When you think of a DWI charge, you think of someone who consumed alcohol or took illicit substances before driving. While these are examples of potential DWIs, you can also face charges because of the common cold.
When you take over-the-counter cold medication, it can lead to drowsiness and fatigue.
Is it illegal to drive after taking cold medication?
Some people believe that the law only considers alcohol and illicit substances regarding DWI. If you take cold medication that has no impact on your driving ability, odds are you will not face DWI charges. It is critical to understand how the medication affects your body. Some medicines affect your neurotransmitters and make you feel sleepy. Like you cannot drive under the influence of alcohol, you cannot drive if the medication affects your ability to remain alert behind the wheel.
What medications likely cause drowsiness?
There are several medications that contribute to feeling tired. Some of the most common medications include antihistamines. Common antihistamines that people take for colds and allergies include:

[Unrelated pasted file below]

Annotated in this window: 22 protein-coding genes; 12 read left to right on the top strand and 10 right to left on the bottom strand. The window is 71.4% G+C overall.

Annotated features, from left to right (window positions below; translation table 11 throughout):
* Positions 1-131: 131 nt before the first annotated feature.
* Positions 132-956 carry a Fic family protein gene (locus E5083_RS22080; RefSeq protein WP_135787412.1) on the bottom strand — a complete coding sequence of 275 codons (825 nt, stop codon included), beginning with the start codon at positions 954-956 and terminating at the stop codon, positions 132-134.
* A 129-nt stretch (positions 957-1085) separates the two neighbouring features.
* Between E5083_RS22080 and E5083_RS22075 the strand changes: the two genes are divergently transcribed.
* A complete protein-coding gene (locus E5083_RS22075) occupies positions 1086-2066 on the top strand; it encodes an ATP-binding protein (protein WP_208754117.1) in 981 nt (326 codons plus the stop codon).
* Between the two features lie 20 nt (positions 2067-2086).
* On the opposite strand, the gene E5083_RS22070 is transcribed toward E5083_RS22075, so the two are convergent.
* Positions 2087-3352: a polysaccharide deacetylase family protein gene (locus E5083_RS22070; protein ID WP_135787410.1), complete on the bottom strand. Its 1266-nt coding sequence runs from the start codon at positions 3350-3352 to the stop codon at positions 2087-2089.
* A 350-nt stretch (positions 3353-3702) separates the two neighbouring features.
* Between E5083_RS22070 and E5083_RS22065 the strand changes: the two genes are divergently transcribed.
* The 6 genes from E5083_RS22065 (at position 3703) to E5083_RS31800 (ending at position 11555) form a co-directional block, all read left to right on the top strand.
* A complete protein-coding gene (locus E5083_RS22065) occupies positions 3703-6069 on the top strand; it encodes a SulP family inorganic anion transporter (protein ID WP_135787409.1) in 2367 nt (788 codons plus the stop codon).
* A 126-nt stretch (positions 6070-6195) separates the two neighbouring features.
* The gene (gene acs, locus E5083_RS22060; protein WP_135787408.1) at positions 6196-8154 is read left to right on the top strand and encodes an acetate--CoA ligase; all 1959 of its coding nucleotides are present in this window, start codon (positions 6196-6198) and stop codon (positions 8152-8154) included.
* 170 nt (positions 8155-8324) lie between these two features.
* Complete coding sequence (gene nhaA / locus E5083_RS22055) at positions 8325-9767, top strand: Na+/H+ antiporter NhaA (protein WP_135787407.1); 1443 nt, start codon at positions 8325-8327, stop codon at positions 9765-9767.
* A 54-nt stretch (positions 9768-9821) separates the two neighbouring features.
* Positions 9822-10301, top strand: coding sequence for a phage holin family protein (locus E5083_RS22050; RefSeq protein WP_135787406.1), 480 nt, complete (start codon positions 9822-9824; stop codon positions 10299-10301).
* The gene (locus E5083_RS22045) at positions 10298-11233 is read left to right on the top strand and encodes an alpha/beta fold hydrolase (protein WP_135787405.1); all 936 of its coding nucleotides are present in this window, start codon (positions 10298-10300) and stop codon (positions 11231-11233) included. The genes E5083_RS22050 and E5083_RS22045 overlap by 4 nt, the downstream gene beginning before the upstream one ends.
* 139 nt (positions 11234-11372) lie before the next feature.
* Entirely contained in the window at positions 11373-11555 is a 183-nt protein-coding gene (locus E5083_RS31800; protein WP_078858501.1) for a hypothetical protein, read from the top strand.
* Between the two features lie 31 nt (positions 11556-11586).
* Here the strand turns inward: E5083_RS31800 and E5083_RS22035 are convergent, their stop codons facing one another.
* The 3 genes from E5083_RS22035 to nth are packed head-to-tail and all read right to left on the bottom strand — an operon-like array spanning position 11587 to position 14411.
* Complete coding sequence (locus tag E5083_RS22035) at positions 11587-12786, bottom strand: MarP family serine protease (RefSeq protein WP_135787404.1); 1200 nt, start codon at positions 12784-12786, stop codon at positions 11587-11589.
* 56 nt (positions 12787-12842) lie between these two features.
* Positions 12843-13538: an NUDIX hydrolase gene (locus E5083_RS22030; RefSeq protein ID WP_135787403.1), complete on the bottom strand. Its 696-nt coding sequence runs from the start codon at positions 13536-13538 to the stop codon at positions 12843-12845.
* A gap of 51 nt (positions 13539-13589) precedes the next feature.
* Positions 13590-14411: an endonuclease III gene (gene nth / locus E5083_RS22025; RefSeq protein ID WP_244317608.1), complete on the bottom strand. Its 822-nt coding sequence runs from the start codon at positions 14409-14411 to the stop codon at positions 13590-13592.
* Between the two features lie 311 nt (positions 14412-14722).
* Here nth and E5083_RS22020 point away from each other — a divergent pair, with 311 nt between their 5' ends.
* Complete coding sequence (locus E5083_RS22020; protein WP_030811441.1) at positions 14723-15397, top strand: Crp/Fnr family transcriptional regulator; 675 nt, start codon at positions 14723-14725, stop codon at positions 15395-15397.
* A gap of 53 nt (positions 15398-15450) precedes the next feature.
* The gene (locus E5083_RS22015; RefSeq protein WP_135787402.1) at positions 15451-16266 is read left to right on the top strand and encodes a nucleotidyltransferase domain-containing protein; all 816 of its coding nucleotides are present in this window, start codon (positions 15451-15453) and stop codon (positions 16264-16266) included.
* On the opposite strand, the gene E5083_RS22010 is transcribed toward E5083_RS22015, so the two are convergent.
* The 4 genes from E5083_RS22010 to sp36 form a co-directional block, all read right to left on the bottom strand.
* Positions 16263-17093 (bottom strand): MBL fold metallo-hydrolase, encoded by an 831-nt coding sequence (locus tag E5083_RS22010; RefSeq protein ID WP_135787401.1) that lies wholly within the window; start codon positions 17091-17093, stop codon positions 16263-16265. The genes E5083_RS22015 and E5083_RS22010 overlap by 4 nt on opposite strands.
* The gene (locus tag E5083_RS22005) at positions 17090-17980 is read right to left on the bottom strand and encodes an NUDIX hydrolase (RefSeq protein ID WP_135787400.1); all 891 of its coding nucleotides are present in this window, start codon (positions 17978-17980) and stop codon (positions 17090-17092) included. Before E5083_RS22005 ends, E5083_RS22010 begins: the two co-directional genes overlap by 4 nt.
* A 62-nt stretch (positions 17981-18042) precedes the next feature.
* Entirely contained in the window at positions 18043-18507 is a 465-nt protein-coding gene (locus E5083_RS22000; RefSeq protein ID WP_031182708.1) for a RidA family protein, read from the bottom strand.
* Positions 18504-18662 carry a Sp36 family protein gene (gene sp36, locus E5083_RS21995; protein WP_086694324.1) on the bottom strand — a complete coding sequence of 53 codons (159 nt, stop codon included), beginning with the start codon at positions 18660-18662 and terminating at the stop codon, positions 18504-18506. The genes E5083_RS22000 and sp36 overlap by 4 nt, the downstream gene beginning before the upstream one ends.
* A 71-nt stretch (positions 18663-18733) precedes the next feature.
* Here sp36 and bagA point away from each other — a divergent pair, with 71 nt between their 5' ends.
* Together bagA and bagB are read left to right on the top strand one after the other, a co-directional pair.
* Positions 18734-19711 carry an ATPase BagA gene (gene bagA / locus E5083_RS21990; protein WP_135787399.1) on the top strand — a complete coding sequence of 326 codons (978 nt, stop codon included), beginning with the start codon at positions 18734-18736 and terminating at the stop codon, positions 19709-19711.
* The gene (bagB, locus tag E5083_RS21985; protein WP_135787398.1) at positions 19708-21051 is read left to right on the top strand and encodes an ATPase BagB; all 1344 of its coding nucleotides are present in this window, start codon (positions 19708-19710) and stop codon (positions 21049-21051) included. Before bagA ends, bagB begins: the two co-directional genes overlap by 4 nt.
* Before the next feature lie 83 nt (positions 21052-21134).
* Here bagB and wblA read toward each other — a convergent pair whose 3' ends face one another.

Some common allergy medications are also sleeping pills. If the cold the medicine markets towards a better night’s sleep, avoid it if you plan to get behind the wheel. Use caution whenever you take any medication and determine how your body reacts to it.
If the court determines you drove while intoxicated, you may face jail time from 24 hours up to one year, a six-month license suspension and a fine of up to $1000. Additionally, those convicted must have an ignition interlock device installed on their vehicle.